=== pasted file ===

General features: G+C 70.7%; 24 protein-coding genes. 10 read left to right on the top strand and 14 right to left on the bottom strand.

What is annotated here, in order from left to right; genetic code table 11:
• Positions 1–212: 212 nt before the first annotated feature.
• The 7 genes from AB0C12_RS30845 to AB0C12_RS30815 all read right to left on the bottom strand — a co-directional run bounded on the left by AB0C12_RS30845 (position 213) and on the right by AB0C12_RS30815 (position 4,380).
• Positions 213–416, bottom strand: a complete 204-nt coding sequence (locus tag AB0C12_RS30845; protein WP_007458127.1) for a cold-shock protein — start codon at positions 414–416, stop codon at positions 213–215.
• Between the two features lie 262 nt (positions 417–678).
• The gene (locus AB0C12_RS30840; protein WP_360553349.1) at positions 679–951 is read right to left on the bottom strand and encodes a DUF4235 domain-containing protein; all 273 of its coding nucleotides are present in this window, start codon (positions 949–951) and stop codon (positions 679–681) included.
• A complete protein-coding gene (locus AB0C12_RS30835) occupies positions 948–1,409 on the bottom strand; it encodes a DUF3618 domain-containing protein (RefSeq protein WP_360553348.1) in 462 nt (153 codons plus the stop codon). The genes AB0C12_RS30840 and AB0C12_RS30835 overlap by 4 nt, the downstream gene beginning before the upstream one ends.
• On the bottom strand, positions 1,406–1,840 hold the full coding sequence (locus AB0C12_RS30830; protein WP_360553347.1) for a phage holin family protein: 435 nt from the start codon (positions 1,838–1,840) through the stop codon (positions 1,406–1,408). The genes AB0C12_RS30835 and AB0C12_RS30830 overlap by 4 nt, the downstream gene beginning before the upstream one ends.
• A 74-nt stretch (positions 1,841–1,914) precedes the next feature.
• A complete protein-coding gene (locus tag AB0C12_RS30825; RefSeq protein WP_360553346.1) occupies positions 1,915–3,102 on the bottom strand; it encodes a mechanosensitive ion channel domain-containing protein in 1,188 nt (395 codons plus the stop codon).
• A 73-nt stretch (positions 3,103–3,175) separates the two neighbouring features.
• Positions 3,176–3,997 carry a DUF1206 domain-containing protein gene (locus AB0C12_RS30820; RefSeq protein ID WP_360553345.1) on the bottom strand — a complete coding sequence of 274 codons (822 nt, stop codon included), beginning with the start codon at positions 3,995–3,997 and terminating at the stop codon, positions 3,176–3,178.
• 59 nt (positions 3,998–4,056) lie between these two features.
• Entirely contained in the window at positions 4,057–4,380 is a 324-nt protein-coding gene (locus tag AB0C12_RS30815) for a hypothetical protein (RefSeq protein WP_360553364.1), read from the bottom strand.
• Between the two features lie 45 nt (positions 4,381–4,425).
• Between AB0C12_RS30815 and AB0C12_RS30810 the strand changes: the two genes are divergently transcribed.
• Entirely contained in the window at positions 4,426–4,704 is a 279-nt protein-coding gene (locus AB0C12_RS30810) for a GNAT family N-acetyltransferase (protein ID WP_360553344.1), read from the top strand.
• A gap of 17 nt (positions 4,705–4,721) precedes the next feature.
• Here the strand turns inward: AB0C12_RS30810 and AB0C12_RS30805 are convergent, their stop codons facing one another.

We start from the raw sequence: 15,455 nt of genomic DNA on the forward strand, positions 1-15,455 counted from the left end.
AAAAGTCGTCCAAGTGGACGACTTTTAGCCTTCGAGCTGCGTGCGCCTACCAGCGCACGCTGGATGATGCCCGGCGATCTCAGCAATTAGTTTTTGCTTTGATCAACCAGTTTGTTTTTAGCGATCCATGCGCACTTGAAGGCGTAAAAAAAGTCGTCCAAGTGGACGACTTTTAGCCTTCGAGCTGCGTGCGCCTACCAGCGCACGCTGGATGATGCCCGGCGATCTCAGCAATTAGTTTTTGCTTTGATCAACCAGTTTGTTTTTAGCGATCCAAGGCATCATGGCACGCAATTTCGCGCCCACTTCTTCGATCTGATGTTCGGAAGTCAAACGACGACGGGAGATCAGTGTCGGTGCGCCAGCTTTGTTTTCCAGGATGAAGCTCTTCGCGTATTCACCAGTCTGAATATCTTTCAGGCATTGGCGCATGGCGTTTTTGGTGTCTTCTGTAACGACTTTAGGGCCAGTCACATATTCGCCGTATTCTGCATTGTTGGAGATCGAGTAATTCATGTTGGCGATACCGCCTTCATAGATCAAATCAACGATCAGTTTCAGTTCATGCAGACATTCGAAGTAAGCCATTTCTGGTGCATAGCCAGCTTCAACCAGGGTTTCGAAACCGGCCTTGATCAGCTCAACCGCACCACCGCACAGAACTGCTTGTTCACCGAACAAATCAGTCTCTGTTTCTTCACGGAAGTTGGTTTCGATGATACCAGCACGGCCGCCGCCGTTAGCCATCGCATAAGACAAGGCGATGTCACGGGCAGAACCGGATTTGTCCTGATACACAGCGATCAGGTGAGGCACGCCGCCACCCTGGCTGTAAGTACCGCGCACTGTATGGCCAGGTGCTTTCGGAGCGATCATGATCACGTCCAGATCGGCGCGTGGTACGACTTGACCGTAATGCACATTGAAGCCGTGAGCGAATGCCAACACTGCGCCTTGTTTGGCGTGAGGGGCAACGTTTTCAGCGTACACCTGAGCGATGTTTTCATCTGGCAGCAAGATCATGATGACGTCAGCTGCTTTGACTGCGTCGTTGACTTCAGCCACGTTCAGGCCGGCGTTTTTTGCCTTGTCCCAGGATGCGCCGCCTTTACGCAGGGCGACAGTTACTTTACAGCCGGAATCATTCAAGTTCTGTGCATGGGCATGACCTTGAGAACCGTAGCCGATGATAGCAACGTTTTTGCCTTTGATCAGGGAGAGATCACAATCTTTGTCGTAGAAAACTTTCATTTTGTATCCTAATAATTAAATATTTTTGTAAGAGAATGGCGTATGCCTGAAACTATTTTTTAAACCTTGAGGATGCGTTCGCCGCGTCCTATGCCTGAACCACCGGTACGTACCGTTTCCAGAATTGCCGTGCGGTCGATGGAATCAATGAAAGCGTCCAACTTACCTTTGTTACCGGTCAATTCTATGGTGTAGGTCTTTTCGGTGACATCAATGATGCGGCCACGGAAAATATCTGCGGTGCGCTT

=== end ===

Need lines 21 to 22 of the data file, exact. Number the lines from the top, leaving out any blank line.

We start from the raw sequence: 15,455 nt of genomic DNA on the forward strand, positions 1-15,455 counted from the left end.
AAAAGTCGTCCAAGTGGACGACTTTTAGCCTTCGAGCTGCGTGCGCCTACCAGCGCACGCTGGATGATGCCCGGCGATCTCAGCAATTAGTTTTTGCTTTGATCAACCAGTTTGTTTTTAGCGATCCATGCGCACTTGAAGGCGTAAAAAAAGTCGTCCAAGTGGACGACTTTTAGCCTTCGAGCTGCGTGCGCCTACCAGCGCACGCTGGATGATGCCCGGCGATCTCAGCAATTAGTTTTTGCTTTGATCAACCAGTTTGTTTTTAGCGATCCAAGGCATCATGGCACGCAATTTCGCGCCCACTTCTTCGATCTGATGTTCGGAAGTCAAACGACGACGGGAGATCAGTGTCGGTGCGCCAGCTTTGTTTTCCAGGATGAAGCTCTTCGCGTATTCACCAGTCTGAATATCTTTCAGGCATTGGCGCATGGCGTTTTTGGTGTCTTCTGTAACGACTTTAGGGCCAGTCACATATTCGCCGTATTCTGCATTGTTGGAGATCGAGTAATTCATGTTGGCGATACCGCCTTCATAGATCAAATCAACGATCAGTTTCAGTTCATGCAGACATTCGAAGTAAGCCATTTCTGGTGCATAGCCAGCTTCAACCAGGGTTTCGAAACCGGCCTTGATCAGCTCAACCGCACCACCGCACAGAACTGCTTGTTCACCGAACAAATCAGTCTCTGTTTCTTCACGGAAGTTGGTTTCGATGATACCAGCACGGCCGCCGCCGTTAGCCATCGCATAAGACAAGGCGATGTCACGGGCAGAACCGGATTTGTCCTGATACACAGCGATCAGGTGAGGCACGCCGCCACCCTGGCTGTAAGTACCGCGCACTGTATGGCCAGGTGCTTTCGGAGCGATCATGATCACGTCCAGATCGGCGCGTGGTACGACTTGACCGTAATGCACATTGAAGCCGTGAGCGAATGCCAACACTGCGCCTTGTTTGGCGTGAGGGGCAACGTTTTCAGCGTACACCTGAGCGATGTTTTCATCTGGCAGCAAGATCATGATGACGTCAGCTGCTTTGACTGCGTCGTTGACTTCAGCCACGTTCAGGCCGGCGTTTTTTGCCTTGTCCCAGGATGCGCCGCCTTTACGCAGGGCGACAGTTACTTTACAGCCGGAATCATTCAAGTTCTGTGCATGGGCATGACCTTGAGAACCGTAGCCGATGATAGCAACGTTTTTGCCTTTGATCAGGGAGAGATCACAATCTTTGTCGTAGAAAACTTTCATTTTGTATCCTAATAATTAAATATTTTTGTAAGAGAATGGCGTATGCCTGAAACTATTTTTTAAACCTTGAGGATGCGTTCGCCGCGTCCTATGCCTGAACCACCGGTACGTACCGTTTCCAGAATTGCCGTGCGGTCGATGGAATCAATGAAAGCGTCCAACTTACCTTTGTTACCGGTCAATTCTATGGTGTAGGTCTTTTCGGTGACATCAATGATGCGGCCACGGAAAATATCTGCGGTGCGCTT